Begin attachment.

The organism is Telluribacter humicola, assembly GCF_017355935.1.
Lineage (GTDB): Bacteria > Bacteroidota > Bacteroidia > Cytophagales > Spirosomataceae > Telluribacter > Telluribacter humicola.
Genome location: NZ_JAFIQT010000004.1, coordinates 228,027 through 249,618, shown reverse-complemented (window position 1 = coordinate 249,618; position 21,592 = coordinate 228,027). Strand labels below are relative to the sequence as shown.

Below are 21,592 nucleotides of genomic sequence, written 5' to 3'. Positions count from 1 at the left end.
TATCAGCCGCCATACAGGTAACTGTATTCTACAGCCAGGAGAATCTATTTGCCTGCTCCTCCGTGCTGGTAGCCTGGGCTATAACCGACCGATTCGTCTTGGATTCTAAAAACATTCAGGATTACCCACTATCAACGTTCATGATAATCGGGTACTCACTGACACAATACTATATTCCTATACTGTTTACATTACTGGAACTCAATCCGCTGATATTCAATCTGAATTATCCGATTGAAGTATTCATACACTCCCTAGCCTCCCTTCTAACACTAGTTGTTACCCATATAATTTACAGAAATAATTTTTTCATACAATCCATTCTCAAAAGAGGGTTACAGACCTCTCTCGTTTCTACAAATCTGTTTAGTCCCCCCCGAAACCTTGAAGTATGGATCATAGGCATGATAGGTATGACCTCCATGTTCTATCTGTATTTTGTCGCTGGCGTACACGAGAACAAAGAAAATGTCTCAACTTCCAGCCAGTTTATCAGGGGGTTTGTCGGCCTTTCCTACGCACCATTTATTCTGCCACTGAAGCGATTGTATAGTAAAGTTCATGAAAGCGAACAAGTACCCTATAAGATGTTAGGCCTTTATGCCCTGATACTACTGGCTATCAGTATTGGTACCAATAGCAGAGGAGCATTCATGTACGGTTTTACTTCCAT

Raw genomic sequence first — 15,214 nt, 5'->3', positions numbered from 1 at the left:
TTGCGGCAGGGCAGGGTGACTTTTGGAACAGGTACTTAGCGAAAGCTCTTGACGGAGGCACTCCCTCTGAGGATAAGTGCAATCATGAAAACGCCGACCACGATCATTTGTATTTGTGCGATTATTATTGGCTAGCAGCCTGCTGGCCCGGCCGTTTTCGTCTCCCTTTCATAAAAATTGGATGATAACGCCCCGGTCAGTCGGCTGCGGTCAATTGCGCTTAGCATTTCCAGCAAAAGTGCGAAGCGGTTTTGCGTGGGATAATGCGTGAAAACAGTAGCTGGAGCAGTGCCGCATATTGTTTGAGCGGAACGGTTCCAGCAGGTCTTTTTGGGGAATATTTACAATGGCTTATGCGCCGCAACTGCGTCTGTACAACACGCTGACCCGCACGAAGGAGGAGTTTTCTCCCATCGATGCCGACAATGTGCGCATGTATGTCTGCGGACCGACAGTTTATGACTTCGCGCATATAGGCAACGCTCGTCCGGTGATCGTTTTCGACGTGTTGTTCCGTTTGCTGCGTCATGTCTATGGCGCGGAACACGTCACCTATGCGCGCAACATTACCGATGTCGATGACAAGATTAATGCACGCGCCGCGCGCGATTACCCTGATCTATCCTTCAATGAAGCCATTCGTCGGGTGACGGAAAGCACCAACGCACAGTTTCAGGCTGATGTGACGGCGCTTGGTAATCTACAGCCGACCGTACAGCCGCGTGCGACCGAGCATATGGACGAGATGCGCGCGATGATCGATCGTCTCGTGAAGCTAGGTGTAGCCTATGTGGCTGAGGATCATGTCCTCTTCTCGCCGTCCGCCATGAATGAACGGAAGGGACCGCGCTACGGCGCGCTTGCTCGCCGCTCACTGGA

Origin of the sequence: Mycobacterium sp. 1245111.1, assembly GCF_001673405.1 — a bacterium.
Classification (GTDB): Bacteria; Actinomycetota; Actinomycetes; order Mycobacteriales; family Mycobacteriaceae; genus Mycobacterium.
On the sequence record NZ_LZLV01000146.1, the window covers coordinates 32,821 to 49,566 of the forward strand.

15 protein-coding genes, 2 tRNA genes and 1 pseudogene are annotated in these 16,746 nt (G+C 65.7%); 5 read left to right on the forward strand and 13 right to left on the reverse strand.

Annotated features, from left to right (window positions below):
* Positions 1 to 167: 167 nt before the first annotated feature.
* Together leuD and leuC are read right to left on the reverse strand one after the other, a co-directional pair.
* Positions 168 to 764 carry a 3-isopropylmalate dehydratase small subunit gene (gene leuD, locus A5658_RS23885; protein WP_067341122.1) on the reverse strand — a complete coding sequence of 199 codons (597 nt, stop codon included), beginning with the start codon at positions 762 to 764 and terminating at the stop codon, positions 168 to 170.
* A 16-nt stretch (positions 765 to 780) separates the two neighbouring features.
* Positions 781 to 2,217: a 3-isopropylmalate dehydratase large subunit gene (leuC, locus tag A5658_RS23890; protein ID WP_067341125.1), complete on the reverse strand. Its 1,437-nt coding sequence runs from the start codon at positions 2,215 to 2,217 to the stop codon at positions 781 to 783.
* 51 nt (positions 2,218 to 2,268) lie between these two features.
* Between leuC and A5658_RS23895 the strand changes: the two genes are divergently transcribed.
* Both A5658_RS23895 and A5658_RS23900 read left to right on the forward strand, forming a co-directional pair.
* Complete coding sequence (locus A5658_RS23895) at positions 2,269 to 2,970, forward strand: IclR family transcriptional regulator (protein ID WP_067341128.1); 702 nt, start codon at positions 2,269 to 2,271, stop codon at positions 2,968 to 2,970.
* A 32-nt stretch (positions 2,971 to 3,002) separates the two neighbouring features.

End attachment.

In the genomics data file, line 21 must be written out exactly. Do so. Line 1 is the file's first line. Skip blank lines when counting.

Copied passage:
* Complete coding sequence (locus A5658_RS23895) at positions 2,269 to 2,970, forward strand: IclR family transcriptional regulator (protein ID WP_067341128.1); 702 nt, start codon at positions 2,269 to 2,271, stop codon at positions 2,968 to 2,970.